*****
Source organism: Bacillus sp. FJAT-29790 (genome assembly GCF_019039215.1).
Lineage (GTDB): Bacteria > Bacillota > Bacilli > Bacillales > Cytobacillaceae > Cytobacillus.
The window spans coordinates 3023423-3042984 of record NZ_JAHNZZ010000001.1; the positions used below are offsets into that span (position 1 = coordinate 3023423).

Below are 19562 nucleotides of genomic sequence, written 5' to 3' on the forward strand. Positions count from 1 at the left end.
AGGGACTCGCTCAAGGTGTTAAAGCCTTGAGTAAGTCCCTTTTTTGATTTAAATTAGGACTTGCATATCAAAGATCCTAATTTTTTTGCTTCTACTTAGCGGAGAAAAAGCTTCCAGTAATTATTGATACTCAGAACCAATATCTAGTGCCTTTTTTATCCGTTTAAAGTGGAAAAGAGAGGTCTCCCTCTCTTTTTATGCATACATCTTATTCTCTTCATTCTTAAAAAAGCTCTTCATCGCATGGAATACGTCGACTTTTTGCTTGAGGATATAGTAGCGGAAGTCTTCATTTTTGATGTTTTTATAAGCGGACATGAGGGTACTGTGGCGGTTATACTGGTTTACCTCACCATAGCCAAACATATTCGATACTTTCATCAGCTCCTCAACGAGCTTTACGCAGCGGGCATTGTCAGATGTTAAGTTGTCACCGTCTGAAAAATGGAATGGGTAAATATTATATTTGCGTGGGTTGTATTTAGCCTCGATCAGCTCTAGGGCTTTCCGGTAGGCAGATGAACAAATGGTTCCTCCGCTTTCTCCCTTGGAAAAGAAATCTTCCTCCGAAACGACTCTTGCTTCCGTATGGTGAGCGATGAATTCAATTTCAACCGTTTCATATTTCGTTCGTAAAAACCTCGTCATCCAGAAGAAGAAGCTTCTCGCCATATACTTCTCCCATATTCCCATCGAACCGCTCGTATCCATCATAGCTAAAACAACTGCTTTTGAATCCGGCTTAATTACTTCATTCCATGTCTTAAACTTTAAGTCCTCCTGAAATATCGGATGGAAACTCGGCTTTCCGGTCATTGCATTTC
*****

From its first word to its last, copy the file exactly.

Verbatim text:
Source organism: Bacillus sp. FJAT-29790 (genome assembly GCF_019039215.1).
Lineage (GTDB): Bacteria > Bacillota > Bacilli > Bacillales > Cytobacillaceae > Cytobacillus.
The window spans coordinates 3023423-3042984 of record NZ_JAHNZZ010000001.1; the positions used below are offsets into that span (position 1 = coordinate 3023423).

Below are 19562 nucleotides of genomic sequence, written 5' to 3' on the forward strand. Positions count from 1 at the left end.
AGGGACTCGCTCAAGGTGTTAAAGCCTTGAGTAAGTCCCTTTTTTGATTTAAATTAGGACTTGCATATCAAAGATCCTAATTTTTTTGCTTCTACTTAGCGGAGAAAAAGCTTCCAGTAATTATTGATACTCAGAACCAATATCTAGTGCCTTTTTTATCCGTTTAAAGTGGAAAAGAGAGGTCTCCCTCTCTTTTTATGCATACATCTTATTCTCTTCATTCTTAAAAAAGCTCTTCATCGCATGGAATACGTCGACTTTTTGCTTGAGGATATAGTAGCGGAAGTCTTCATTTTTGATGTTTTTATAAGCGGACATGAGGGTACTGTGGCGGTTATACTGGTTTACCTCACCATAGCCAAACATATTCGATACTTTCATCAGCTCCTCAACGAGCTTTACGCAGCGGGCATTGTCAGATGTTAAGTTGTCACCGTCTGAAAAATGGAATGGGTAAATATTATATTTGCGTGGGTTGTATTTAGCCTCGATCAGCTCTAGGGCTTTCCGGTAGGCAGATGAACAAATGGTTCCTCCGCTTTCTCCCTTGGAAAAGAAATCTTCCTCCGAAACGACTCTTGCTTCCGTATGGTGAGCGATGAATTCAATTTCAACCGTTTCATATTTCGTTCGTAAAAACCTCGTCATCCAGAAGAAGAAGCTTCTCGCCATATACTTCTCCCATATTCCCATCGAACCGCTCGTATCCATCATAGCTAAAACAACTGCTTTTGAATCCGGCTTAATTACTTCATTCCATGTCTTAAACTTTAAGTCCTCCTGAAATATCGGATGGAAACTCGGCTTTCCGGTCATTGCATTTC